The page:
It is impossible to be ten years as High Commissioner for Refugees, doing my best to try to help the most vulnerable of the vulnerable, without changing your life. And, indeed, not only witnessing the suffering of people but also learning [about] the extraordinary courage, resilience and capacity to permanently generate hope of refugees is something that has changed my perspective of the world and, to a large extent, changed my life.
Between 2010 and 2015, nearly half of all civilian war deaths worldwide occurred in Syria, Iraq and Yemen, a major independent, neutral organisation ensuring humanitarian protection and assistance for victims of war and armed violence informs.
The United Nations Department of Public Information has launched a new animated video on the dramatic story of Yusra Mardini, a young refugee from conflict-torn Syria who achieved her dream to compete in the Olympics last year. Yusra Mardini was appointed as a Goodwill Ambassador for the United Nations High Commissioner for Refugees, the UN Refugee Agency (UNHCR) on 27 April 2017. The video was produced by the Education Outreach Section in support of the Together Initiative to mark World Refugee day on 20 June and highlight the advent of the International Day of Peace on 21 September.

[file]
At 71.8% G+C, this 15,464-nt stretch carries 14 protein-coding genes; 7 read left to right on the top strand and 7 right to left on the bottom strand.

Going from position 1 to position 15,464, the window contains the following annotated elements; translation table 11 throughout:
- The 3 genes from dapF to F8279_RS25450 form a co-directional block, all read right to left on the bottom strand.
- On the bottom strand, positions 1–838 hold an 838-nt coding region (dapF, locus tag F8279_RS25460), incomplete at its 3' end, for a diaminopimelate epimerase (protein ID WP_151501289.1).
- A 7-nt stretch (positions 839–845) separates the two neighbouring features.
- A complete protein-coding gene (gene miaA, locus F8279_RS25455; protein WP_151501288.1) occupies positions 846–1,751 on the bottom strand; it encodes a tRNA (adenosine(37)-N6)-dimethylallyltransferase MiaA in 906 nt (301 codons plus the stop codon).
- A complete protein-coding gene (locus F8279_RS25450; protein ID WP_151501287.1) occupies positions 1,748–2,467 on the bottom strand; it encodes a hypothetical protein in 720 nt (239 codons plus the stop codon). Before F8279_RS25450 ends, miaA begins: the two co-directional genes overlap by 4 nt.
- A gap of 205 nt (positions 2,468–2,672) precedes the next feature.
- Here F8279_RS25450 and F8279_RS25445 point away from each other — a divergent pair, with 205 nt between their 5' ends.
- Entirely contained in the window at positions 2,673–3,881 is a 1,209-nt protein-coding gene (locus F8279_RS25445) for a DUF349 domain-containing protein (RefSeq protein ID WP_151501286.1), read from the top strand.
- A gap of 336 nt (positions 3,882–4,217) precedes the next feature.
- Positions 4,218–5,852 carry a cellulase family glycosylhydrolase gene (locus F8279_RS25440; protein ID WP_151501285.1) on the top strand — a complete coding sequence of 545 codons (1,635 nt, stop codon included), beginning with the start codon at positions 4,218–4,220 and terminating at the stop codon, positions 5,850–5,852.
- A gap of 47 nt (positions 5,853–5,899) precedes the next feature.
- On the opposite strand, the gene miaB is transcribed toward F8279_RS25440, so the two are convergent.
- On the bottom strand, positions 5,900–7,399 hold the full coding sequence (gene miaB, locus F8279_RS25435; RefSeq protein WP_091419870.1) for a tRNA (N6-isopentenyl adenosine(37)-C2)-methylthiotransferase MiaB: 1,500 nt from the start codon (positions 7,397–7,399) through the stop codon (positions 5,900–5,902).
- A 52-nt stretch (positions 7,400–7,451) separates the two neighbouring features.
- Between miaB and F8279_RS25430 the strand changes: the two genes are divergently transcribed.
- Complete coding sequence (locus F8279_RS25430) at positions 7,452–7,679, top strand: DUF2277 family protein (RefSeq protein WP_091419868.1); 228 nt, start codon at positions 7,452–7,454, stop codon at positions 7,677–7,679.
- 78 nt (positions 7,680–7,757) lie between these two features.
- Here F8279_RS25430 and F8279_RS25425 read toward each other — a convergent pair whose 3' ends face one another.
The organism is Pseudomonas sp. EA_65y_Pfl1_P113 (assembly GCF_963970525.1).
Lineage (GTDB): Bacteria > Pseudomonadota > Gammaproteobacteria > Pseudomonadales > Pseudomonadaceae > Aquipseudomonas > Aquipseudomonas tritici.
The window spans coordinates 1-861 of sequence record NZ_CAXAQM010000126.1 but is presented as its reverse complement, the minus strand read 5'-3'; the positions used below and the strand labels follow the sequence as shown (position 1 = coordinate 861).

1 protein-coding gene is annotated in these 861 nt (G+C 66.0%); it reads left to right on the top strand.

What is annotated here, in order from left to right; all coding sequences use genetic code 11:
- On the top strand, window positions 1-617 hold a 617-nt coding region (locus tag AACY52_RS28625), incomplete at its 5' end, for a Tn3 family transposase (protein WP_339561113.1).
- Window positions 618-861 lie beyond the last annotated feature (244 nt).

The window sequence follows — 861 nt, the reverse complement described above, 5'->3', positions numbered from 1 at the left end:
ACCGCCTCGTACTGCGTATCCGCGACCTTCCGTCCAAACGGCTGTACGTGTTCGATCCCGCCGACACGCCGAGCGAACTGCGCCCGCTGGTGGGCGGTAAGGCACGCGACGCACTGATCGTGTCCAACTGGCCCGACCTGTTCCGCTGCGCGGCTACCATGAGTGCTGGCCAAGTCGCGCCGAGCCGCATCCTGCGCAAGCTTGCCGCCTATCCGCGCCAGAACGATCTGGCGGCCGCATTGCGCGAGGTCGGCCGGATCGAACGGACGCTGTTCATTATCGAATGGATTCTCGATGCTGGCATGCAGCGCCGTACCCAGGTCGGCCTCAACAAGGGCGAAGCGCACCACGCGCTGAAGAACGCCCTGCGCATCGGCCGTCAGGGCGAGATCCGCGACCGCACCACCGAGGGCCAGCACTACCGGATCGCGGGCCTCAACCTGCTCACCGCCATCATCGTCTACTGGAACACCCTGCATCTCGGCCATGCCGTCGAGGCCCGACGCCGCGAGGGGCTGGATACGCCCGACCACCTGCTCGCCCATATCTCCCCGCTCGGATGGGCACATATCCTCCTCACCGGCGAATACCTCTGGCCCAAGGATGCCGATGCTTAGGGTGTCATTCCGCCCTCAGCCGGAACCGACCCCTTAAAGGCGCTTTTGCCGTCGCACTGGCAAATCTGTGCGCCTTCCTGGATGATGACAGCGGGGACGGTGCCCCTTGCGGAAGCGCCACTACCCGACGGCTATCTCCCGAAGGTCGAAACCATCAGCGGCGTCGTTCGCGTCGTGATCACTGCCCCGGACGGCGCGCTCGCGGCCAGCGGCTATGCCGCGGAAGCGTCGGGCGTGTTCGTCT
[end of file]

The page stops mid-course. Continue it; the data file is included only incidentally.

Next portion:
The world is heading into troubled waters as we are witnessing an unprecedented movement of people – refugees, migrants and internally displaced persons (IDPs) alike – fleeing from misery, poverty and conflicts. The refugee crisis that has swept across Europe and the Middle East is becoming the 21st century’s most protracted crisis with no immediate solution in sight. The world has not witnessed a more complex movement of people since the end of the Second World War; thousands of human beings undertake perilous and treacherous journeys in hope for a better and a safer future. Many of them perish during these hazardous journeys.
Prolonged conflicts in the Middle East have led to a deadly humanitarian crisis, with as many as 17.5 million people displaced in Syria, Iraq and Yemen.
Another famine in former European colonies in Africa and another time in its Eastern region, with Ethiopia and Somalia among the major victims of drought and made-made climate disasters mainly caused by US and European multinational business.
Worldwide, land degradation, severe droughts and advancing desertification are set to force populations to flee their homes and migrate. In the specific case of the Middle East and North of Africa (MENA), such an obliged choice implies the additional risk to turn peoples into easy prey to extremist, terrorist groups.
Today marks the 2017 World Day against Child Labor to reaffirm the goal to eliminate all forms of child labor. This year’s annual theme highlights a subject that is often neglected, namely the importance of addressing child labor in conflict areas and in disaster settings.